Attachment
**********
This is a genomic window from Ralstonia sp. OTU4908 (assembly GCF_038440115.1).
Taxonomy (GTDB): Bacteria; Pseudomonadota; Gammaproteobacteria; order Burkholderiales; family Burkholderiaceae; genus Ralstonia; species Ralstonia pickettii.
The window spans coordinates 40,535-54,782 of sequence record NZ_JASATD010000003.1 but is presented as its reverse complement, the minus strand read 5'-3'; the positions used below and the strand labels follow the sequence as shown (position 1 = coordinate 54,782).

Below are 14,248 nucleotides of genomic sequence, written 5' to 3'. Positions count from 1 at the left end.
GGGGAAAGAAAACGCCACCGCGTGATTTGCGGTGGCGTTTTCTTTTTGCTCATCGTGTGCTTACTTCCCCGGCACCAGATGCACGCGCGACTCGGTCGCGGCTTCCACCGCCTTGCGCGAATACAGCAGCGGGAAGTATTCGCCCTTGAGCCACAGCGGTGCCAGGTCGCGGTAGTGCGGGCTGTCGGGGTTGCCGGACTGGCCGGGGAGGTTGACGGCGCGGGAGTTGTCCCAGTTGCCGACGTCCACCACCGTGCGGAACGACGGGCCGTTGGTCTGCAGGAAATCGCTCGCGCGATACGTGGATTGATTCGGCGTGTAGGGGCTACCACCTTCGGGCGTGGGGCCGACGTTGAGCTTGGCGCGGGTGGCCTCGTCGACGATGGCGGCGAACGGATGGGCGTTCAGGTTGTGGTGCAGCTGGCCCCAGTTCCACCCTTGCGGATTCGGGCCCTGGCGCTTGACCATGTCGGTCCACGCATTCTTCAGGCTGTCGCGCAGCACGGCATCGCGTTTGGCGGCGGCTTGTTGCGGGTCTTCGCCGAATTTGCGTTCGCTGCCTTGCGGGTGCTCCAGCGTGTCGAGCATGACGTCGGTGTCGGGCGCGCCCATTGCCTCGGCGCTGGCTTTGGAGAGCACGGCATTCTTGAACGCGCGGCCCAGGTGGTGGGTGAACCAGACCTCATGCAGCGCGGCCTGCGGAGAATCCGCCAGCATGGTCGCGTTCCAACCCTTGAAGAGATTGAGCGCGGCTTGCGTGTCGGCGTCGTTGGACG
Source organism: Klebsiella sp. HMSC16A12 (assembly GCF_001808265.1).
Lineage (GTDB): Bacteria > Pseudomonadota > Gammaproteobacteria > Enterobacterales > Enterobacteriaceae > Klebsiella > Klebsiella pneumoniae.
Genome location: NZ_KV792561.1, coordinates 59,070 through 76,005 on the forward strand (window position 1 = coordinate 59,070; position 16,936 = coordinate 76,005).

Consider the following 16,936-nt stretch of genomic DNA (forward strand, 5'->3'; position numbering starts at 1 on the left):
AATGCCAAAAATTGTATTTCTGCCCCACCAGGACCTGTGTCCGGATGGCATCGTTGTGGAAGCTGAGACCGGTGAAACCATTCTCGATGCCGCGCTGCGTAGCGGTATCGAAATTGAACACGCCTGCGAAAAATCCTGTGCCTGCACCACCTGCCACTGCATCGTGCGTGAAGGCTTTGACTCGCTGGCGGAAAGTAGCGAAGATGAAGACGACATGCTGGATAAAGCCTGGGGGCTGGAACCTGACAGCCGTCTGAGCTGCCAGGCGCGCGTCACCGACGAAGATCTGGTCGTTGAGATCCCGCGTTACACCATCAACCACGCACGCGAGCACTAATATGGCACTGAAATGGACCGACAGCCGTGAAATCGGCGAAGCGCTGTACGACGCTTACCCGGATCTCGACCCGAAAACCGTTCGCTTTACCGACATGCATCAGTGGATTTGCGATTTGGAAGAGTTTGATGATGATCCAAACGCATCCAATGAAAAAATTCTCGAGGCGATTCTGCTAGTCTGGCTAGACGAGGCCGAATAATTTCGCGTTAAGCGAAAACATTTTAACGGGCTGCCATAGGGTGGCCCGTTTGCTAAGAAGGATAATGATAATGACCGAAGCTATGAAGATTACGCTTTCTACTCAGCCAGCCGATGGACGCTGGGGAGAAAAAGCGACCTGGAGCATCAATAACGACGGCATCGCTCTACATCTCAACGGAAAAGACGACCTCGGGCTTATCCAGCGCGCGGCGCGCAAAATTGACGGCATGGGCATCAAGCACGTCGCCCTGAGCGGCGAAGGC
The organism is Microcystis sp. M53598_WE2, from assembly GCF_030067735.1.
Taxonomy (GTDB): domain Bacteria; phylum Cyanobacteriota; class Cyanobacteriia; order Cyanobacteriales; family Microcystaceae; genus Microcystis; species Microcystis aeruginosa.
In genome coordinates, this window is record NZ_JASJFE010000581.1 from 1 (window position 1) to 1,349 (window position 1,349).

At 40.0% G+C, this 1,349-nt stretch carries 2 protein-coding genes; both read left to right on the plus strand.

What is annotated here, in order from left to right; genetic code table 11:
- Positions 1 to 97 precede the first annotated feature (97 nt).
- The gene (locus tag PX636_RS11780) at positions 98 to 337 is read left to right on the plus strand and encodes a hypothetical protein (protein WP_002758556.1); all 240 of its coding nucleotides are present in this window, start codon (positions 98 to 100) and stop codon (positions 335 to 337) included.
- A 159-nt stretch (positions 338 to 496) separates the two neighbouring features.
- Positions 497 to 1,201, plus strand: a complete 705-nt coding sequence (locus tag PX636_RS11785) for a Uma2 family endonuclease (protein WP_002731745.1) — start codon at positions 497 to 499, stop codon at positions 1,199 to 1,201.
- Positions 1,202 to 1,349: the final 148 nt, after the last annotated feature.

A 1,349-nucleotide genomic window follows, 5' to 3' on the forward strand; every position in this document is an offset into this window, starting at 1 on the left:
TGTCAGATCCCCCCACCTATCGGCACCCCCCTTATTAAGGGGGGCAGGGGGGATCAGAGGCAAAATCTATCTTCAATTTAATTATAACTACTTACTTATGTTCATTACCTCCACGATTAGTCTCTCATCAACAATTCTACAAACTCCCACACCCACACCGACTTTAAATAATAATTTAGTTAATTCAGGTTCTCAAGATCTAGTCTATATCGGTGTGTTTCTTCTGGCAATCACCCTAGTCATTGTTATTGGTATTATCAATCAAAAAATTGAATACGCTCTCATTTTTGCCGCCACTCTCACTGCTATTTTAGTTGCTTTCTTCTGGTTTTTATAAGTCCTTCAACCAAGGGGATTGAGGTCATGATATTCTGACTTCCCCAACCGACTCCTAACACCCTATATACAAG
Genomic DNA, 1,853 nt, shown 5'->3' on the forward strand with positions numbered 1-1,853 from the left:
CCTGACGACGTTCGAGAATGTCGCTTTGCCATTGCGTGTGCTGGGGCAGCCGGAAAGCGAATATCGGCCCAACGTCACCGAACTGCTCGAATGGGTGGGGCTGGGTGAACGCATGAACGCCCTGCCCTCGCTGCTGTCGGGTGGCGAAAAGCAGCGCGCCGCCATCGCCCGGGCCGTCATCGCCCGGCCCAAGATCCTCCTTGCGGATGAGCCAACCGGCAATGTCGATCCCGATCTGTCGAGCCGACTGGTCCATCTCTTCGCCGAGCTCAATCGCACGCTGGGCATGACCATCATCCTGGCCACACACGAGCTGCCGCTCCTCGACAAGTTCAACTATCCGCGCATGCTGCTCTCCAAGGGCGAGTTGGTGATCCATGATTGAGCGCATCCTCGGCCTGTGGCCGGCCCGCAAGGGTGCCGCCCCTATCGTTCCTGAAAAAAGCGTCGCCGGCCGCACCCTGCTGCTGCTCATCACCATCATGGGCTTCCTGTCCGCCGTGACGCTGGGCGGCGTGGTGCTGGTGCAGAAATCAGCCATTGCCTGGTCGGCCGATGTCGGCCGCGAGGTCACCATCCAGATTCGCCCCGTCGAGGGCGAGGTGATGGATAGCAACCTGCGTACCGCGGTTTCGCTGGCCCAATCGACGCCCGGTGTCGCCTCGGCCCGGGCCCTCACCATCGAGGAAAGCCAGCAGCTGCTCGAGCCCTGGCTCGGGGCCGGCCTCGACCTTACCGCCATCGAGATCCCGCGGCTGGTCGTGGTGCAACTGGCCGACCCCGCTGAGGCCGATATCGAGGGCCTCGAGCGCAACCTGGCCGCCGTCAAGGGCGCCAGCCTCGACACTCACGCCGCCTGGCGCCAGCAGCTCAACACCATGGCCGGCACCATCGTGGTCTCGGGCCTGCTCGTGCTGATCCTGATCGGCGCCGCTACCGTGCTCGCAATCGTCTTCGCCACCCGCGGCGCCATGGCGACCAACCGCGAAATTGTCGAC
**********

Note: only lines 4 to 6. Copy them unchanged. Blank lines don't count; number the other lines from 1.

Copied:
Below are 14,248 nucleotides of genomic sequence, written 5' to 3'. Positions count from 1 at the left end.
GGGGAAAGAAAACGCCACCGCGTGATTTGCGGTGGCGTTTTCTTTTTGCTCATCGTGTGCTTACTTCCCCGGCACCAGATGCACGCGCGACTCGGTCGCGGCTTCCACCGCCTTGCGCGAATACAGCAGCGGGAAGTATTCGCCCTTGAGCCACAGCGGTGCCAGGTCGCGGTAGTGCGGGCTGTCGGGGTTGCCGGACTGGCCGGGGAGGTTGACGGCGCGGGAGTTGTCCCAGTTGCCGACGTCCACCACCGTGCGGAACGACGGGCCGTTGGTCTGCAGGAAATCGCTCGCGCGATACGTGGATTGATTCGGCGTGTAGGGGCTACCACCTTCGGGCGTGGGGCCGACGTTGAGCTTGGCGCGGGTGGCCTCGTCGACGATGGCGGCGAACGGATGGGCGTTCAGGTTGTGGTGCAGCTGGCCCCAGTTCCACCCTTGCGGATTCGGGCCCTGGCGCTTGACCATGTCGGTCCACGCATTCTTCAGGCTGTCGCGCAGCACGGCATCGCGTTTGGCGGCGGCTTGTTGCGGGTCTTCGCCGAATTTGCGTTCGCTGCCTTGCGGGTGCTCCAGCGTGTCGAGCATGACGTCGGTGTCGGGCGCGCCCATTGCCTCGGCGCTGGCTTTGGAGAGCACGGCATTCTTGAACGCGCGGCCCAGGTGGTGGGTGAACCAGACCTCATGCAGCGCGGCCTGCGGAGAATCCGCCAGCATGGTCGCGTTCCAACCCTTGAAGAGATTGAGCGCGGCTTGCGTGTCGGCGTCGTTGGACG
Source organism: Klebsiella sp. HMSC16A12 (assembly GCF_001808265.1).